The widow of the man driving the Porsche Carrera GT that crashed and killed actor Paul Walker had hoped to prove that something wrong with the car itself, not the car going too fast, caused the 2013 accident. But a California federal judge on Monday dismissed Kristine Rodas' wrongful death suit against Porsche—one of three similar claims—saying Rodas hadn't proved mechanical issues were to blame for the death of Walker and her husband, Roger, the Los Angeles Times reports. "Plaintiff has provided no competent evidence that Rodas' death occurred as a result of any wrongdoing on the part of defendant," Judge Philip Gutierrez said in his ruling, per the AP. An LA County Sheriff's report said the Porsche was driving at a speed between 80mph and 93mph at the time of impact, per CNN. But Rodas says her husband was obeying the speed limit, and another lawsuit filed against Porsche by Walker's daughter, Meadow, claims the car was between 63mph and 71mph.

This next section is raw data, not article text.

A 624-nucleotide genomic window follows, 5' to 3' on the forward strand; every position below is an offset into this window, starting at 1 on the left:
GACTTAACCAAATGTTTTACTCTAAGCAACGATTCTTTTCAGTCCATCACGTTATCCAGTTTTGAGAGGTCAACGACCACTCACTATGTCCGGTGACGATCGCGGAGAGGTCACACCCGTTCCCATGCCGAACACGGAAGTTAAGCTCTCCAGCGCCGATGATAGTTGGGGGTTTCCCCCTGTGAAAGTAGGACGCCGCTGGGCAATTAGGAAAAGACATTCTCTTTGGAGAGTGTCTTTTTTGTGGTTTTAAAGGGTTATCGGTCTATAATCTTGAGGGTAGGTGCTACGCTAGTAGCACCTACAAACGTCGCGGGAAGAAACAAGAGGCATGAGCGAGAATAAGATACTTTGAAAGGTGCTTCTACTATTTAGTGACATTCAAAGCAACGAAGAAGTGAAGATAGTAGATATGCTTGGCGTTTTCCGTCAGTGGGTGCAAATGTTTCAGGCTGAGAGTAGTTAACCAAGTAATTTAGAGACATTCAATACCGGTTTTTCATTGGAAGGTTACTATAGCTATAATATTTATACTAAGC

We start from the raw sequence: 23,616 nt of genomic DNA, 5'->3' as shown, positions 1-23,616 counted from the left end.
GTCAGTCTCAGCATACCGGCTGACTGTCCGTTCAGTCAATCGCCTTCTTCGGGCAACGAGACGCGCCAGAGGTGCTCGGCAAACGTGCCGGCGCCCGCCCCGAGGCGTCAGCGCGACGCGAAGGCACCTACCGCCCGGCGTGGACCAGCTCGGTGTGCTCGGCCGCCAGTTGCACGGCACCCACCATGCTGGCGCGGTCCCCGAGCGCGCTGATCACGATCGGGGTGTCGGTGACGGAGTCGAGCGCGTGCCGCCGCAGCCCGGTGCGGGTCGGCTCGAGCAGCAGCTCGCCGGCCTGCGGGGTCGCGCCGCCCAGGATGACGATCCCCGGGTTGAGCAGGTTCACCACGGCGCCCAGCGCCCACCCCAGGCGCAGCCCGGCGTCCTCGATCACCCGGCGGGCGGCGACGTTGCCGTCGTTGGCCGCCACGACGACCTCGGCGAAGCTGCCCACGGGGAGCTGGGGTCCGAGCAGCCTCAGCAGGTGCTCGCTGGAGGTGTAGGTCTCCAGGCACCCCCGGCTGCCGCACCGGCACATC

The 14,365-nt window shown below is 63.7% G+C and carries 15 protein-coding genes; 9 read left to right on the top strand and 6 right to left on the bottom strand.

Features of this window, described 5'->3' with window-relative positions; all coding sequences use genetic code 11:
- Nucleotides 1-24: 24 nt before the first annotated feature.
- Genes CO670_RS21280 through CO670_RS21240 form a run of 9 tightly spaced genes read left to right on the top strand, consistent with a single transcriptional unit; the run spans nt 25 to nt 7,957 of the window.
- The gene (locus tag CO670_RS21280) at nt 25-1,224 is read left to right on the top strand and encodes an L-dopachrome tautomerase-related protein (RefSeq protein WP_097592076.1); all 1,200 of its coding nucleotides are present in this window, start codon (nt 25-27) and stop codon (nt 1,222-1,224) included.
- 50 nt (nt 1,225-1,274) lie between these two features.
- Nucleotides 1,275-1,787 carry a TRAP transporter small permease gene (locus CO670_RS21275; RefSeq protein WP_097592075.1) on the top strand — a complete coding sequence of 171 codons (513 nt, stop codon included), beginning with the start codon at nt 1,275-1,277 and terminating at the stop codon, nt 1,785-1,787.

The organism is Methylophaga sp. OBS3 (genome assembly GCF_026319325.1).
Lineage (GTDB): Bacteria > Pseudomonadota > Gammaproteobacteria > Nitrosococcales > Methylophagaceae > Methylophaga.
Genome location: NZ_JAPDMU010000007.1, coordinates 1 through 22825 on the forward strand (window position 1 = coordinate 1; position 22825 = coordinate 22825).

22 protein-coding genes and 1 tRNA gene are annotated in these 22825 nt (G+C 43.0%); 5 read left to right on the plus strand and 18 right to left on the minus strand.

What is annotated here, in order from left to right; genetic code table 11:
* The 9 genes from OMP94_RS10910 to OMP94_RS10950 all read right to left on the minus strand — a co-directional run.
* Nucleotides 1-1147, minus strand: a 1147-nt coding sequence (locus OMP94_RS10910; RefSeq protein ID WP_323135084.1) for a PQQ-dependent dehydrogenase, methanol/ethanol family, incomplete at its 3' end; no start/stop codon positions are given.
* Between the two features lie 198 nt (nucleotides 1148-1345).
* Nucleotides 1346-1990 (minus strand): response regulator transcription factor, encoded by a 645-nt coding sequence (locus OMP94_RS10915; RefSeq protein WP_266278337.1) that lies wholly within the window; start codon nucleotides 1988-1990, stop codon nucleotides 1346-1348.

What Rodas thought was to blame: mechanical problems, including the lack of a crash cage, no safety fuel cell (a special fuel tank with a stiff outer shell and flexible inner shell to help prevent punctures in a crash), and a malfunctioning suspension. But the judge found neither of the first two would have mitigated the severe injuries Rodas suffered, and the defense's expert testimony about the suspension was dismissed. Walker's daughter's suit—which cites different mechanical issues as contributing to Walker's death, including a faulty seat belt and an engine capable of letting the car go too fast—will continue. "The issues in the cases are very different," her attorney said Tuesday, per People. "[Paul Walker] survived the crash but was trapped and burned to death because of the vehicle's defects." There's also one filed by Walker's father.